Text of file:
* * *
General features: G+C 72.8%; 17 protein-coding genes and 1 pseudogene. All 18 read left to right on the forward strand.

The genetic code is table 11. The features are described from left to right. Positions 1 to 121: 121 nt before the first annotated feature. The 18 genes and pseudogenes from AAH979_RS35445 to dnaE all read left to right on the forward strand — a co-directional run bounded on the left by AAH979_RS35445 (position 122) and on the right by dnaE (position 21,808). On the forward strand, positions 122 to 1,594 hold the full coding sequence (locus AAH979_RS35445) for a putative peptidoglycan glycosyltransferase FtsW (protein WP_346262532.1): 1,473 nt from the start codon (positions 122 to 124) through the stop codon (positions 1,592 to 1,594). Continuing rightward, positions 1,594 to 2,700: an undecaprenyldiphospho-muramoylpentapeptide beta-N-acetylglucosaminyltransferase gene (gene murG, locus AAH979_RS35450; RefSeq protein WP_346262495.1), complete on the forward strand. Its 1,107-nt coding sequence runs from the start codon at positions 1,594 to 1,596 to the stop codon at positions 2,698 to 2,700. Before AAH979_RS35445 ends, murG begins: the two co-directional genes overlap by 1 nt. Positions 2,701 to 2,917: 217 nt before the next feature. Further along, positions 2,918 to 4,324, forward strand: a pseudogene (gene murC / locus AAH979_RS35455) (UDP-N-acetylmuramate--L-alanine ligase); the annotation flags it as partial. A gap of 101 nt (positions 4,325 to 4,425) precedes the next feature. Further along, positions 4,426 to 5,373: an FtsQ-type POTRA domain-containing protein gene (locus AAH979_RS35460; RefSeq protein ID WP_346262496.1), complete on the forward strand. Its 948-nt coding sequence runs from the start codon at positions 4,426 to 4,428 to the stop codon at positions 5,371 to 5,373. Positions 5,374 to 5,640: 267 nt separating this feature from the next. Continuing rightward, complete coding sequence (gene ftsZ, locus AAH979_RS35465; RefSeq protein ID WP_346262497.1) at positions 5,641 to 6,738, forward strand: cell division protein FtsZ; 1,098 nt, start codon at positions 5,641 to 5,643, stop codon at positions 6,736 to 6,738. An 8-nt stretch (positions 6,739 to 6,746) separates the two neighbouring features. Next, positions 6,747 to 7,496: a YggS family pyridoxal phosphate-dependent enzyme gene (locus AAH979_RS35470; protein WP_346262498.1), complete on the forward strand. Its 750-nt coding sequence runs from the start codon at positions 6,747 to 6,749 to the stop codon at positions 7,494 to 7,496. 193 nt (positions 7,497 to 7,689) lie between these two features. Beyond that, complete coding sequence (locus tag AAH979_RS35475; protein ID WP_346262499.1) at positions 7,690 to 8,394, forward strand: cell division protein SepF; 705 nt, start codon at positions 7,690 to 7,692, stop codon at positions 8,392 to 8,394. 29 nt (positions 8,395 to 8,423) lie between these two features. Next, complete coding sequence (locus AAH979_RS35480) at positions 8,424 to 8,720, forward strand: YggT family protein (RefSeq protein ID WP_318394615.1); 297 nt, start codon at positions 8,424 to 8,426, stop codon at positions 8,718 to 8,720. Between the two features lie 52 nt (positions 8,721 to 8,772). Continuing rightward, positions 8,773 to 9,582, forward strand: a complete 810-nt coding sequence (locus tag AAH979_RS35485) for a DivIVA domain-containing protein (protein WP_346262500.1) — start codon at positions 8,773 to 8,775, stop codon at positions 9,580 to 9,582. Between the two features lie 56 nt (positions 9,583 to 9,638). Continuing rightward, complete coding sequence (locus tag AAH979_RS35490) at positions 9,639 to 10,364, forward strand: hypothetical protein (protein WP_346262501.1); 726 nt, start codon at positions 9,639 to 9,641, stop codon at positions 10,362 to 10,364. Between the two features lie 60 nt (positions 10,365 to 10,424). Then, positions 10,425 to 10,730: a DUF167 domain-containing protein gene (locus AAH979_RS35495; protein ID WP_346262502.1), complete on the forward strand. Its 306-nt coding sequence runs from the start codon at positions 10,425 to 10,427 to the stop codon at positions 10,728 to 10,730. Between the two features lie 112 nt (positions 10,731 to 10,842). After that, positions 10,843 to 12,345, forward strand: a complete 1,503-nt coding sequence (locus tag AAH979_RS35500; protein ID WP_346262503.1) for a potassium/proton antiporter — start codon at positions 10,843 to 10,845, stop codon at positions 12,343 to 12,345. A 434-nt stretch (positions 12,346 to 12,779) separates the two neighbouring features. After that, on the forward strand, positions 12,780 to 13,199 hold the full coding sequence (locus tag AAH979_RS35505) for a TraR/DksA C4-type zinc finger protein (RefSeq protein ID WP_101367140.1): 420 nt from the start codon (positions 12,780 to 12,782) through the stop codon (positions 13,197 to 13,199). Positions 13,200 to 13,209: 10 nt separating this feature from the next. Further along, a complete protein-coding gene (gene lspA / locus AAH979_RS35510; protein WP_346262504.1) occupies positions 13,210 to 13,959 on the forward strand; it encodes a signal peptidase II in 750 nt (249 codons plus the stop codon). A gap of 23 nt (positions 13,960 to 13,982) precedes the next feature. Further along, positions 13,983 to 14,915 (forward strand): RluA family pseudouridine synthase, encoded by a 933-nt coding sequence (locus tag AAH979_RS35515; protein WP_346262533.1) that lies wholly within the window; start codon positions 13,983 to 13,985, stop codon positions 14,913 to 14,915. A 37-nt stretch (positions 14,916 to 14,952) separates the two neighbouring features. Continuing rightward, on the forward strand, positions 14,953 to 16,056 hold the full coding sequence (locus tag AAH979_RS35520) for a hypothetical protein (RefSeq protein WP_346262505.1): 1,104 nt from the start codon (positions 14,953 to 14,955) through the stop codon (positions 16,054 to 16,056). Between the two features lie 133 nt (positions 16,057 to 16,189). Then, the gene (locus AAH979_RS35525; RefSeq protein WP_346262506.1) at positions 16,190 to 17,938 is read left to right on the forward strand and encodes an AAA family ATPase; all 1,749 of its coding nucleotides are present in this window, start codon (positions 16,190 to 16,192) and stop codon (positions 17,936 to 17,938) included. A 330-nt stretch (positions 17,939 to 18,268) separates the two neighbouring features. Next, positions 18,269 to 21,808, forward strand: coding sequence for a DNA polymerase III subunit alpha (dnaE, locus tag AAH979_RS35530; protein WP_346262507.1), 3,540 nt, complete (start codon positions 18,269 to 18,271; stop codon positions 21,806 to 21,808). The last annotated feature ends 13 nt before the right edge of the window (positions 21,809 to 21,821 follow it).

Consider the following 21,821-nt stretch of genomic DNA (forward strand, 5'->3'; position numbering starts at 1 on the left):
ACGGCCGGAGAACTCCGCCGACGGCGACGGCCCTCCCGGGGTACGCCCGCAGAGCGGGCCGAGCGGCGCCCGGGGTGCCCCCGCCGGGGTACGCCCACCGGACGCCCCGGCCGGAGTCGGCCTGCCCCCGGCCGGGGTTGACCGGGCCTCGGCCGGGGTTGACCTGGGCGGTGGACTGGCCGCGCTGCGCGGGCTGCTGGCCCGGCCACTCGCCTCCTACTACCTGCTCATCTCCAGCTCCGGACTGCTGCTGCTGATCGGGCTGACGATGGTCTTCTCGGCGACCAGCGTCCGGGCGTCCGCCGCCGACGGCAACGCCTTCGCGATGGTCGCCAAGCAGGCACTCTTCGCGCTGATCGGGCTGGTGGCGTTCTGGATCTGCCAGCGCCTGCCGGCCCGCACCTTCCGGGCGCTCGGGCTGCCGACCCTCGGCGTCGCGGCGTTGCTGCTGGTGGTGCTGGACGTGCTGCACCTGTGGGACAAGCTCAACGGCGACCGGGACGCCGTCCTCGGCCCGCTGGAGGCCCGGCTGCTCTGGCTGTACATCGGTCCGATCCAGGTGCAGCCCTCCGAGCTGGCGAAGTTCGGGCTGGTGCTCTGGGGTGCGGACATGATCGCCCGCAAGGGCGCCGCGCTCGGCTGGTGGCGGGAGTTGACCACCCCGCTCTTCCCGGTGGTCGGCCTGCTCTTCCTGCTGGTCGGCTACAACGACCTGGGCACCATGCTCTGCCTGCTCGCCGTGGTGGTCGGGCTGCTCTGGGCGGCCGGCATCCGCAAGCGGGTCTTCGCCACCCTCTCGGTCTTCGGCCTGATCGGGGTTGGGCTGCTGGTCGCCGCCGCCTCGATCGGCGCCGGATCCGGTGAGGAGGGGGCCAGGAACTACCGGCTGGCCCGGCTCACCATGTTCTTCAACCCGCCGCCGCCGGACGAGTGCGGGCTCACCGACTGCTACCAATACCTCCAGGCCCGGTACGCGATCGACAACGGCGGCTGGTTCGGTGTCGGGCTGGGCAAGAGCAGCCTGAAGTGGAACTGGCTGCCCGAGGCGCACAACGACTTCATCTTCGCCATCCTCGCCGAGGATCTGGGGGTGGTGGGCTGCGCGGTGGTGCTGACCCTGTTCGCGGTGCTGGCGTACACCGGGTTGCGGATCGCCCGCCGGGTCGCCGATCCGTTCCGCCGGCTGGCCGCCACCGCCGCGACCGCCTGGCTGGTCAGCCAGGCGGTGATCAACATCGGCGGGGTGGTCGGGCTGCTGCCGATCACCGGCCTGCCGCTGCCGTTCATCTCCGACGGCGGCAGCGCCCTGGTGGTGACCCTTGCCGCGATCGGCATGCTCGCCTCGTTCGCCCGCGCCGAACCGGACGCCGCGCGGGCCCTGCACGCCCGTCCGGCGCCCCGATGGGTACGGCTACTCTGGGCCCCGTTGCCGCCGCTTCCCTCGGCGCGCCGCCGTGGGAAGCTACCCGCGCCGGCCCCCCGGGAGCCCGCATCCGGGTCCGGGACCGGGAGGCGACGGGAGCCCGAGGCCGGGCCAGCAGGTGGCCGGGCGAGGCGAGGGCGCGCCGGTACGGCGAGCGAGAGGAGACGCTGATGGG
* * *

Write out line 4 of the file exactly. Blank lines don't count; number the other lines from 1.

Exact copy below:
ACGGCCGGAGAACTCCGCCGACGGCGACGGCCCTCCCGGGGTACGCCCGCAGAGCGGGCCGAGCGGCGCCCGGGGTGCCCCCGCCGGGGTACGCCCACCGGACGCCCCGGCCGGAGTCGGCCTGCCCCCGGCCGGGGTTGACCGGGCCTCGGCCGGGGTTGACCTGGGCGGTGGACTGGCCGCGCTGCGCGGGCTGCTGGCCCGGCCACTCGCCTCCTACTACCTGCTCATCTCCAGCTCCGGACTGCTGCTGCTGATCGGGCTGACGATGGTCTTCTCGGCGACCAGCGTCCGGGCGTCCGCCGCCGACGGCAACGCCTTCGCGATGGTCGCCAAGCAGGCACTCTTCGCGCTGATCGGGCTGGTGGCGTTCTGGATCTGCCAGCGCCTGCCGGCCCGCACCTTCCGGGCGCTCGGGCTGCCGACCCTCGGCGTCGCGGCGTTGCTGCTGGTGGTGCTGGACGTGCTGCACCTGTGGGACAAGCTCAACGGCGACCGGGACGCCGTCCTCGGCCCGCTGGAGGCCCGGCTGCTCTGGCTGTACATCGGTCCGATCCAGGTGCAGCCCTCCGAGCTGGCGAAGTTCGGGCTGGTGCTCTGGGGTGCGGACATGATCGCCCGCAAGGGCGCCGCGCTCGGCTGGTGGCGGGAGTTGACCACCCCGCTCTTCCCGGTGGTCGGCCTGCTCTTCCTGCTGGTCGGCTACAACGACCTGGGCACCATGCTCTGCCTGCTCGCCGTGGTGGTCGGGCTGCTCTGGGCGGCCGGCATCCGCAAGCGGGTCTTCGCCACCCTCTCGGTCTTCGGCCTGATCGGGGTTGGGCTGCTGGTCGCCGCCGCCTCGATCGGCGCCGGATCCGGTGAGGAGGGGGCCAGGAACTACCGGCTGGCCCGGCTCACCATGTTCTTCAACCCGCCGCCGCCGGACGAGTGCGGGCTCACCGACTGCTACCAATACCTCCAGGCCCGGTACGCGATCGACAACGGCGGCTGGTTCGGTGTCGGGCTGGGCAAGAGCAGCCTGAAGTGGAACTGGCTGCCCGAGGCGCACAACGACTTCATCTTCGCCATCCTCGCCGAGGATCTGGGGGTGGTGGGCTGCGCGGTGGTGCTGACCCTGTTCGCGGTGCTGGCGTACACCGGGTTGCGGATCGCCCGCCGGGTCGCCGATCCGTTCCGCCGGCTGGCCGCCACCGCCGCGACCGCCTGGCTGGTCAGCCAGGCGGTGATCAACATCGGCGGGGTGGTCGGGCTGCTGCCGATCACCGGCCTGCCGCTGCCGTTCATCTCCGACGGCGGCAGCGCCCTGGTGGTGACCCTTGCCGCGATCGGCATGCTCGCCTCGTTCGCCCGCGCCGAACCGGACGCCGCGCGGGCCCTGCACGCCCGTCCGGCGCCCCGATGGGTACGGCTACTCTGGGCCCCGTTGCCGCCGCTTCCCTCGGCGCGCCGCCGTGGGAAGCTACCCGCGCCGGCCCCCCGGGAGCCCGCATCCGGGTCCGGGACCGGGAGGCGACGGGAGCCCGAGGCCGGGCCAGCAGGTGGCCGGGCGAGGCGAGGGCGCGCCGGTACGGCGAGCGAGAGGAGACGCTGATGGG